Flexity Cars Running in Vancouver

Stephen Rees blog has an article about the two Bombardier Flexity trams loaned from Brussels for operation in Vancouver during the Winter Olympics.  These cars are similar to those Toronto will see, but with a few important differences.

  • The Brussels cars are 2.3m wide because, as with many European systems, they run on a streetcar network built for smaller cars.  The Toronto “legacy” cars will be 2.54m wide, the same as the CLRVs.  When you look at interior shots from Vancouver, remember that there will be slightly more room on the Toronto cars.
  • The Transit City fleet may be wider still than the legacy cars, but this has not yet been decided.
  • The interior view from Vancouver shows the front entrance right beside the operator’s cab.  This is not the layout currently planned for Toronto because of the different placement of the front truck.  This change, visible in the standard shot of the proposed cars, was required to deal with clearance and derailment issues on our system and its tight curves.

As for the Transit City fleet, I understand that Metrolinx will decide whether Bombardier will, in fact, get the add-on car order in the near future.  This matter needs to be settled so that cars will be available by the time the first Transit City line opens.

The Effect of Rapid Transit on Local Shopping

A few weeks ago, Stephen Rees Blog in Vancouver ran an interesting piece on the effect of the new Canada Line (the one connecting Vancouver Airport and Richmond to downtown) on local shopping neighbourhoods.  Since bus service on the former surface routes has been cut, merchants are concerned that they get less walk-in trade from bus passengers.

The comment thread following the article requires some knowledge of Vancouver’s neighbourhoods and geography, but includes a variety of viewpoints on this phenomenon.  One point comes right at the end of the thread in a comment about the reconstruction of Cambie Street, under which the Canada Line runs:

Cambie Street between 16th and King Ed was completely rebuilt at great tax payer expense. What an opportunity to create a “Great Street” and boost neighborhood identity!

Instead, the streetscape design is the worst possible for enhancing the Cambie Village experience. Six lanes of traffic without separating medians, with curb side parking taking up the outer two.

My favourite symbol of the lack of capacity shown in this area of design practice is the introduction of “park benches” on the sidewalks facing parked cars.

We hear a lot about urban design in Toronto and the improvements possible as an offshoot of the Transit City projects, and the Cambie experience should be a warning of what can happen.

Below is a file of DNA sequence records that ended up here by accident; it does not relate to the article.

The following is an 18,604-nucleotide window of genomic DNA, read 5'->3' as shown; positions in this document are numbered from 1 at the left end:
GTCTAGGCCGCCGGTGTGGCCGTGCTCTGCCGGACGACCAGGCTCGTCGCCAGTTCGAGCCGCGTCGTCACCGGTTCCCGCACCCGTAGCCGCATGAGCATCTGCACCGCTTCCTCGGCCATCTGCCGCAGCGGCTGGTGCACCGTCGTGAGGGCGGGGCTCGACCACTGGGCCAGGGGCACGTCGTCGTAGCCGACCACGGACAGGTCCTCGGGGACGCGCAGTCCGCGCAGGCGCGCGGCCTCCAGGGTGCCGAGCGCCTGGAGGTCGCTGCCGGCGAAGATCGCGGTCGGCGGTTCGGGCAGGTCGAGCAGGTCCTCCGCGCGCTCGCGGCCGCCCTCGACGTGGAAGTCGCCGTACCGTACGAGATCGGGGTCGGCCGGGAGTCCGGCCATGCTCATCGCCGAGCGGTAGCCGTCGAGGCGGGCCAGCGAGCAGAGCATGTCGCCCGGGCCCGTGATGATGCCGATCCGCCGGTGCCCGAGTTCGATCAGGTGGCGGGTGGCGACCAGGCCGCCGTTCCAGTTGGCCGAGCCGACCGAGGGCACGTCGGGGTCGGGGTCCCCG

Rees’ article talks about the problems of merchant pressure for parking taking precedence over transit, and this effect can be seen on St. Clair where parking was one of the car-oriented street functions that forced an uncomfortable design onto the street overall.

He makes an important point about transit, namely that it is part of a pedestrian experience:

Every transit trip is an interrupted walk. Transit stops and stations ought to be seen as key to retailing. Far too often in Greater Vancouver bus passengers are banished to remote, sterile areas like Phibbs Exchange, or the Ladner bus loop. Always this is forced by local merchants who have only contempt for what they see as the low income bus passenger, and who regard buses as noisy, smelly nuisances. Of course, transit’s selection of large diesel buses only confirms that view. We do have to learn from our experiences, and acknowledge our mistakes. Far too often, transit advocates are expected to be cheer leaders for a system which, sadly, often lets us down, and seems incapable of learning from its past mistakes. Let’s all learn from this when we design our next system change.

As one who is often expected to cheer for transit plans and hope that we will fix the design problems “later”, I can only say that the time for believing planners when they say “trust me” is long over.

Vancouver: More Service / Great Blog

Calls for added service on transit systems are nothing new.  We have seen lots of them in Toronto as we struggle to implement the Ridership Growth Strategy despite a shortage of operators, vehicles and, I suspect, budget headroom.

Meanwhile in Vancouver, riding is growing apace, and the additional challenge of the coming winter Olympics has yet to be digested.

A very fine blog from Vancouver is run by Stephen Rees.  In a recent post about service quality to outlying sports venues, he included the following: